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Last week, the largest water supplier in the country, the Metropolitan Water District of Southern California, declared a drought emergency and asked the cities to which it provides water to immediately reduce their usage. If the conditions don’t change, and they likely won’t, there could be mandatory cutbacks or fee increases by spring. The district supplies water to 26 utilities serving close to 20 million people from Los Angeles to San Diego. It gets about half of its water from the Colorado River.
Glen Canyon Dam | Credit: Mark Byzewski / Flickr
While some places on the planet like the Southwest have too little water, some areas like Pakistan, which experienced severe flooding earlier this year, have had too much. The actual numbers of where water is—and where it’s going—mostly come from observations on the ground. But a significantly clearer picture will soon come from the sky.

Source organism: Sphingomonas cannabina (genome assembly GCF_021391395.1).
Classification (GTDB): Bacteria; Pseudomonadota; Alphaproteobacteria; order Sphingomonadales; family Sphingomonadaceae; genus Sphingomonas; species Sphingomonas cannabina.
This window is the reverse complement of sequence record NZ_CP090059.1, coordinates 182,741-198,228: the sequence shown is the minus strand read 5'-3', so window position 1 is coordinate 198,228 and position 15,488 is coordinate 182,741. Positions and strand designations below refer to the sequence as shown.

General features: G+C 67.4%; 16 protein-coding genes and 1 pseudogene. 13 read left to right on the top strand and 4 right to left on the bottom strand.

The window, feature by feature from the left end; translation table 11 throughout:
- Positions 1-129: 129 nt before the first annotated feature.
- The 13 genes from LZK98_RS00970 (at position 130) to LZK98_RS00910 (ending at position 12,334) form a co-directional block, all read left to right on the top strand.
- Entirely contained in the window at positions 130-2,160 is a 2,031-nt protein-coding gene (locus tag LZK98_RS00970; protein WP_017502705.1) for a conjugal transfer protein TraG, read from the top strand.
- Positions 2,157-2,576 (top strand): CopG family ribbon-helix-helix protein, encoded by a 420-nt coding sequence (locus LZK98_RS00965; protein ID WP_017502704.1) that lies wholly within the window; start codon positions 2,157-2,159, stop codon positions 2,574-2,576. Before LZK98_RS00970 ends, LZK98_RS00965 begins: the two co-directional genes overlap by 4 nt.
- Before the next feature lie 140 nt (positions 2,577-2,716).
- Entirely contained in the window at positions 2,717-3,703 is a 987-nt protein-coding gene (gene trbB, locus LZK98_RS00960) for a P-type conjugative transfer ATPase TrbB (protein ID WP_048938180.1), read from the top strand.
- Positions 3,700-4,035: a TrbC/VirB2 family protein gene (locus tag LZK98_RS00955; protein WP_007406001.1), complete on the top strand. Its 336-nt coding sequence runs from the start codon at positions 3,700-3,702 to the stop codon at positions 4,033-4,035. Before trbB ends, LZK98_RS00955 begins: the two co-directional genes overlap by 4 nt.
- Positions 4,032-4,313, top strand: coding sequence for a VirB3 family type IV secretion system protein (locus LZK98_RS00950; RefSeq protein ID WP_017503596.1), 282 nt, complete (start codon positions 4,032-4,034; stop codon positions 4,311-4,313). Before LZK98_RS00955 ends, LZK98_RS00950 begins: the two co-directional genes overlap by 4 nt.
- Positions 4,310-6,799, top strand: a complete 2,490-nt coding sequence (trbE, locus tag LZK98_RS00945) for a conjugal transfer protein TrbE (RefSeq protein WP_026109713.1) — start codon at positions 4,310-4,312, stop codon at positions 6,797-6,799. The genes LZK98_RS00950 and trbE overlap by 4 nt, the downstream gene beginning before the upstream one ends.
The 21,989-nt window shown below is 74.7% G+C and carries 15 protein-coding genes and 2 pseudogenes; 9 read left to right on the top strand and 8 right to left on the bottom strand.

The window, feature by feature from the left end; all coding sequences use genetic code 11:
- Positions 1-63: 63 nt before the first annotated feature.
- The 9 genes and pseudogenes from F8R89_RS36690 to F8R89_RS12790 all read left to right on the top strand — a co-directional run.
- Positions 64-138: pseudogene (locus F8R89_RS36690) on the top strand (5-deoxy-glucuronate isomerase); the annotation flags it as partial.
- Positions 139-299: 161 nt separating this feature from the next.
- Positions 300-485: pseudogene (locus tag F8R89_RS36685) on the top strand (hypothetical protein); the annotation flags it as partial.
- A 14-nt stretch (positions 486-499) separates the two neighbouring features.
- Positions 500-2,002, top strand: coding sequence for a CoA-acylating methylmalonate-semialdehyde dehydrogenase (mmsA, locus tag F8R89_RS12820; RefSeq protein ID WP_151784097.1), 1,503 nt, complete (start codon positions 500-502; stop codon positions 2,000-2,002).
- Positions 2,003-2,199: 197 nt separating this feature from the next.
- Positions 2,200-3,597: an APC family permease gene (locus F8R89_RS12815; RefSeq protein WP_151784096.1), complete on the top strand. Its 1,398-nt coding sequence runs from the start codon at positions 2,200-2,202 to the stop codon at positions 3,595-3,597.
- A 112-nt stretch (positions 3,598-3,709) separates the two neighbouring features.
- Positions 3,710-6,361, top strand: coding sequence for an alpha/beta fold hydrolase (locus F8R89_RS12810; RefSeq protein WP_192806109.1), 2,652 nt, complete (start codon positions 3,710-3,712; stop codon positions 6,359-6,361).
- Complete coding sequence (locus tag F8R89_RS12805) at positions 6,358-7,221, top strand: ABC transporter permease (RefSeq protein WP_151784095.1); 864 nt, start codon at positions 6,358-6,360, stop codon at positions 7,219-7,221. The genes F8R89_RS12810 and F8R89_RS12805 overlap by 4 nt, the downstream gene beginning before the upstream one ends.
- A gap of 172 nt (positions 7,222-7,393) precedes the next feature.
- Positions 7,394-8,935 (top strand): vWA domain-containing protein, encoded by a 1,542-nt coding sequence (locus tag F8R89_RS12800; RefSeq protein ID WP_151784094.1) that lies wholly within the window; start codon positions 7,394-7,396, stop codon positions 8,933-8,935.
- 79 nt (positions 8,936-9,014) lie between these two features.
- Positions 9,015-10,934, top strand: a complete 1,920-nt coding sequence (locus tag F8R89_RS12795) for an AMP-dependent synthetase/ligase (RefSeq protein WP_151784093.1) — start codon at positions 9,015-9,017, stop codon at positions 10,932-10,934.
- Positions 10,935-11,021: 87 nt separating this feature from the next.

This illustration shows the SWOT satellite in orbit with sunlight glinting off one array of solar panels, as well as both KaRIn instrument antennas deployed. | Credit: CNES
The Biden administration has moved to list a flower as an endangered species—an action that could make mining lithium in the Nevada desert more difficult. The U.S. Fish and Wildlife Service took the step after conservation groups filed a petition in 2019 to protect the Tiehm’s buckwheat (Eriogonum tiehmii) including 910 acres of its critical habitat.
Tiehm’s buckwheat (Eriogonum tiehmii) | Credit: Patrick Donnelly, Center for Biological Diversity
Attila the Hun and his marauding hordes have been known throughout history as ferocious nomads who, in the fifth century, triggered the fall of the Roman Empire, as they descended into provinces along the Danube River demanding gold. Up until recently, no one knew exactly where they came from and why, but a new study says some Huns switched from farming and herding to become violent raiders because of drought.
Devínska Kobyla Forest steppe in Slovakia | Credit: Stefan Lefnaer